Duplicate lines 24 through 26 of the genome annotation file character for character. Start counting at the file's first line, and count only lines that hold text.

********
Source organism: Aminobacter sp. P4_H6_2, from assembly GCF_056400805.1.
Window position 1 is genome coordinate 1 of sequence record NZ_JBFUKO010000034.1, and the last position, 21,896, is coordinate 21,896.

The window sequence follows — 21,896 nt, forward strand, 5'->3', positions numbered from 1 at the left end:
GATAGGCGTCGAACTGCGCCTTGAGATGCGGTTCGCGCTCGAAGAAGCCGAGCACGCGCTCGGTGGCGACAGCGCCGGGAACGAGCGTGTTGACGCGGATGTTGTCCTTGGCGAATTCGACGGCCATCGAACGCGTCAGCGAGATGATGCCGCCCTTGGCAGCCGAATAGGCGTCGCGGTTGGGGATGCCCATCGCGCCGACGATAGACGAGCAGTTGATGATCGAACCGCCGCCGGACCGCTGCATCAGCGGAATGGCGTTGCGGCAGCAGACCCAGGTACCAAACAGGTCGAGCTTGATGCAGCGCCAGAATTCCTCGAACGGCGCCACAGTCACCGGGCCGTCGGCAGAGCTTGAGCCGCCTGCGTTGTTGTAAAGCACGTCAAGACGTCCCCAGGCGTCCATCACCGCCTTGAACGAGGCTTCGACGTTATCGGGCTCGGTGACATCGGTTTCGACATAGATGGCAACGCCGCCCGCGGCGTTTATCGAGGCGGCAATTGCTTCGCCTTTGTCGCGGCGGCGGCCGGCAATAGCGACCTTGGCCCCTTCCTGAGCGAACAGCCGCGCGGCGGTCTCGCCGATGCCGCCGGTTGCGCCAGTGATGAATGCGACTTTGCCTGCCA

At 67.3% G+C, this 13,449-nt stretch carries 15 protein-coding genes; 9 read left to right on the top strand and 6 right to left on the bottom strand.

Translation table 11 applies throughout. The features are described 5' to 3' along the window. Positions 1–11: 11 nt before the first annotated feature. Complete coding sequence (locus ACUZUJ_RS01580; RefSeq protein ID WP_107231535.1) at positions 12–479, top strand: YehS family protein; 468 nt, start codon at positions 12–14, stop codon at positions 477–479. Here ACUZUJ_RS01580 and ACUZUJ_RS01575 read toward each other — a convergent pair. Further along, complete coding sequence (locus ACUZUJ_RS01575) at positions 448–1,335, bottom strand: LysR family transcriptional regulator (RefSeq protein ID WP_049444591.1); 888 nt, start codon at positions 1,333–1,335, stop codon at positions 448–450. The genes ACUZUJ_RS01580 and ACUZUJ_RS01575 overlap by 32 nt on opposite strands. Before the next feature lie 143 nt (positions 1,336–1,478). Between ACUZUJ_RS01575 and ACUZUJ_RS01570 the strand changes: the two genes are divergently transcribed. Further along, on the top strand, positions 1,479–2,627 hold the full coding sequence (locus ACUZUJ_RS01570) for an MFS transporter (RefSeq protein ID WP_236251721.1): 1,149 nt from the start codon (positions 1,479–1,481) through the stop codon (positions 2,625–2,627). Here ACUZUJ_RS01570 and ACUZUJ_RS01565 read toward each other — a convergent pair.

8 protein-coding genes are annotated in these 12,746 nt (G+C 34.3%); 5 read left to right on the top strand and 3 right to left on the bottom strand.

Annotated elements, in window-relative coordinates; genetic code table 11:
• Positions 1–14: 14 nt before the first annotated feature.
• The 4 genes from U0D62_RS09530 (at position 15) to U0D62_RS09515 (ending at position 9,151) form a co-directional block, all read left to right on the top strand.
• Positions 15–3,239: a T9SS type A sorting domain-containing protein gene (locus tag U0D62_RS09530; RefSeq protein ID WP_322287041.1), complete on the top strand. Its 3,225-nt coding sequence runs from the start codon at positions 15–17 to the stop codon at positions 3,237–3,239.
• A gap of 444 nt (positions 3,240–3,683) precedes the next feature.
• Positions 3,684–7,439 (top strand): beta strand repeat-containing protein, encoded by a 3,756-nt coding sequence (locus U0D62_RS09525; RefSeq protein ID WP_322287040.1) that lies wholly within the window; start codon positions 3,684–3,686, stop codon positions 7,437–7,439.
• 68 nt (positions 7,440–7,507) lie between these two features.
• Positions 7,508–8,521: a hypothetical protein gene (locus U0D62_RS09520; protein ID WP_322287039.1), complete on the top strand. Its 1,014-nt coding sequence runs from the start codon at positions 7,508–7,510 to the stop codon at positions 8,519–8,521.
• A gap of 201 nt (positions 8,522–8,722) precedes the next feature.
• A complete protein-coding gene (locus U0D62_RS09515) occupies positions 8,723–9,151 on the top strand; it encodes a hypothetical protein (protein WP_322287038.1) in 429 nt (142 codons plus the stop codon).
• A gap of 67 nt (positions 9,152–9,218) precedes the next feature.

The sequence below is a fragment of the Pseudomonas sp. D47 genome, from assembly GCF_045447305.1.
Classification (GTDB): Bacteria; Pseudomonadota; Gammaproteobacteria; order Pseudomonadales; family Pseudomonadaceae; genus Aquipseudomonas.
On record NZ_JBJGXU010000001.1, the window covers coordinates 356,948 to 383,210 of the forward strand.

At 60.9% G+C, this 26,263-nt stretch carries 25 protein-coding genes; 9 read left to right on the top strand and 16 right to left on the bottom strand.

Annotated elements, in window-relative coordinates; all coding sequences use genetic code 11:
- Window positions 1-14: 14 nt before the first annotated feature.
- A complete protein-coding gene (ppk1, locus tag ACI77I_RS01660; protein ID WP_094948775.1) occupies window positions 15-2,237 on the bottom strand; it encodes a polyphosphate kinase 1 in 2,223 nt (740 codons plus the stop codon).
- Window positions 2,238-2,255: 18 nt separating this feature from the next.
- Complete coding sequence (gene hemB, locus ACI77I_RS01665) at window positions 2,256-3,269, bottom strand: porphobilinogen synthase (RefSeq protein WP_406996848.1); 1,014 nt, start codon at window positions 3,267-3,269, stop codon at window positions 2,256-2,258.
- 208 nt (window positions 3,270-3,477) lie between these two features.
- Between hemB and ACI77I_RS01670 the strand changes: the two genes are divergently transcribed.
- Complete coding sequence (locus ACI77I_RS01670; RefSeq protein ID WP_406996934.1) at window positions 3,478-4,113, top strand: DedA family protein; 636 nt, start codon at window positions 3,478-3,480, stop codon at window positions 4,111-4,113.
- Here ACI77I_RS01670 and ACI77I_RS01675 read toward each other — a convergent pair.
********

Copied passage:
- Window positions 1-14: 14 nt before the first annotated feature.
- A complete protein-coding gene (ppk1, locus tag ACI77I_RS01660; protein ID WP_094948775.1) occupies window positions 15-2,237 on the bottom strand; it encodes a polyphosphate kinase 1 in 2,223 nt (740 codons plus the stop codon).
- Window positions 2,238-2,255: 18 nt separating this feature from the next.